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When WFH Threats meet Xfinity Router Security

Stating the obvious: over the past year, we've come to meet many people who now WFH (work from home). And, many of them rely on Xfinity router security to keep them safe.  It's long overdue that we talk about that in specific terms, about what to expect -- and what not to expect -- if that description matches your situation. Equally important, it might describe many employees in your organization -- probably even employees that handle sensitive company information regularly.

For this particular post, we're going to focus mostly on malicious traffic filtering, although we have much more to say about Xfinity router security and WFH threats in future posts.

Malicious Traffic Filtering 101

Sometimes cybercriminals are able to exploit a vulnerability in your network or systems without any action on your part.  Example: exploiting a well-known CVE.  Other times, cybercriminals depend on you falling for a ruse that fools you into taking some action that gives them the advantage.  Example: staging a phishing attack.

But whatever they are doing, it often involves servers on their end, exchanging malicious traffic with laptops, devices, or other workstations on your network.  That's where malicious traffic filtering comes in.  No matter how the cybercriminal breached your security perimeter, there is a good chance that they seek to have some information relayed out to their malicious servers. Fortunately for you, that outbound network traffic that seeks to relay sensitive information to the cybercriminal, usually has one "tell" (a poker term for a hint) that the good guys can use to keep you safe.

The Tell

If the malicious traffic is headed out to the internet to get back to the cybercriminal's servers, there is a good chance the data flow back to those servers involves a domain name.  Fortunately for you, there are organizations (including Havoc Shield) that help to monitor and refine lists of domains that are known to be dangerous.

Sometimes those malicious domain names are variants of a domain name that you know and trust (that attack strategy is known as a look-a-like domain).  Other times it's a domain name that is so intricate that it doesn't involve any dictionary words at all.  But whatever it is, there is rarely a reason to want your WFH setup to allow that network traffic through.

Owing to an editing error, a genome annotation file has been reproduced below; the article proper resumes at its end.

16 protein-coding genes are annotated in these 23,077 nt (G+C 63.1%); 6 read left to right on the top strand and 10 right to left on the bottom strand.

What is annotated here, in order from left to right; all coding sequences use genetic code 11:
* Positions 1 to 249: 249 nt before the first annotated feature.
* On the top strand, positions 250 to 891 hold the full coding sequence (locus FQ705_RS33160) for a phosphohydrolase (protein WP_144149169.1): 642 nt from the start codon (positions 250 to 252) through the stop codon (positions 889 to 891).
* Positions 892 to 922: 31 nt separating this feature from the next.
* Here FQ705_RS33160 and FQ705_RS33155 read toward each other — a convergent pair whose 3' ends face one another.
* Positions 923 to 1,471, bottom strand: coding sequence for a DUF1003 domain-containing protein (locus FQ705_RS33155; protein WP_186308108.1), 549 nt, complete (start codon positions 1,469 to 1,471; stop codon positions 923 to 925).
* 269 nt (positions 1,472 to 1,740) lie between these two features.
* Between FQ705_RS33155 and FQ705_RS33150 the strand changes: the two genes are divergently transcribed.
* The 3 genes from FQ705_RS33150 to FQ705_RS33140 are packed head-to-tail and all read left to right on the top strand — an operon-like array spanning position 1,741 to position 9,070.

That precise situation is how malicious traffic filtering (often implemented as DNS filtering) was born.  When you have some service or system that is handling malicious traffic filtering, every domain that your network attempts to send information to is scrutinized against a list of known-dangerous sites.  What happens next, is where you'll be able to avoid a close call with a cyberattack.

The Intercept

With malicious traffic filtering on your side, attempts to route traffic to malicious servers (well, many of them anyway) are blocked.  One of the most common techniques is to block an attempt to transform a domain name into an IP address -- a prerequisite step that allows network traffic to flow from you to the servers that host a particular domain.

In the case of Xfinity router security in specific (since we know many of you are xfinity customers), these intercepts show up in your online web portal under "Threat History" as follows:

Xfinity Router Security - Threat History

For what it's worth, the above screenshot came from the Xfinity account of a very tech savvy user.  Without naming names, this person was stunned to realize that they had somehow fallen for an attempt to get them to browse to a malicious site.  Twice.  In a week.

Raising Your Xfinity Router Security Game

So we're good, right?  Just make sure that Xfinity router security is configured to enable malicious traffic filtering, and all is well?

It's a good start.

But, if you and your team have all hopped on the WFH bandwagon, it may be time to think about something more.  The challenge that companies face in this age is coordinating their cybersecurity program across a wide variety of home networks -- whatever setup and configuration each employee happens to have.  And, getting a feedback loop going where there is a back-end ability to review malicious traffic filtering patterns, such as a situation where multiple employees end up attempting to browse to the same malicious site.  That type of pattern is a huge red flag that there may be some widespread attack against your organization.  That's where business-grade malicious traffic filtering helps -- and here is what you should look for in that type of solution:

  • Network Agnostic Capabilities:  support for malicious traffic filtering on any type of workstation, attached to any internet provider -- not specific to one specific one.
  • Companywide Malicious Domain List: the ability to add domains to the list of malicious / blocked domains, companywide.  If you find that one employee falls for a phishing attack that somehow made it through all of your other precautions, immediately add that domain to the list of malicious domains so that no one else in your company falls for it.  Phishing campaigns are often sent to more than one person in a company, so time is of the essence.
  • Back-End Aggregate Reporting:  a way to receive an aggregated report on the backend that shows companywide malicious traffic filtering incidents.
  • Workstation Health Indicators: backend dashboards that show that each of your employees do indeed have the company-required malicious traffic filtering enabled and that their workstation has been in touch with the backend reporting system within the past day.

Ready to raise your WFH security game with capabilities that include business-grade malicious traffic filtering?  Feel free to get in touch.


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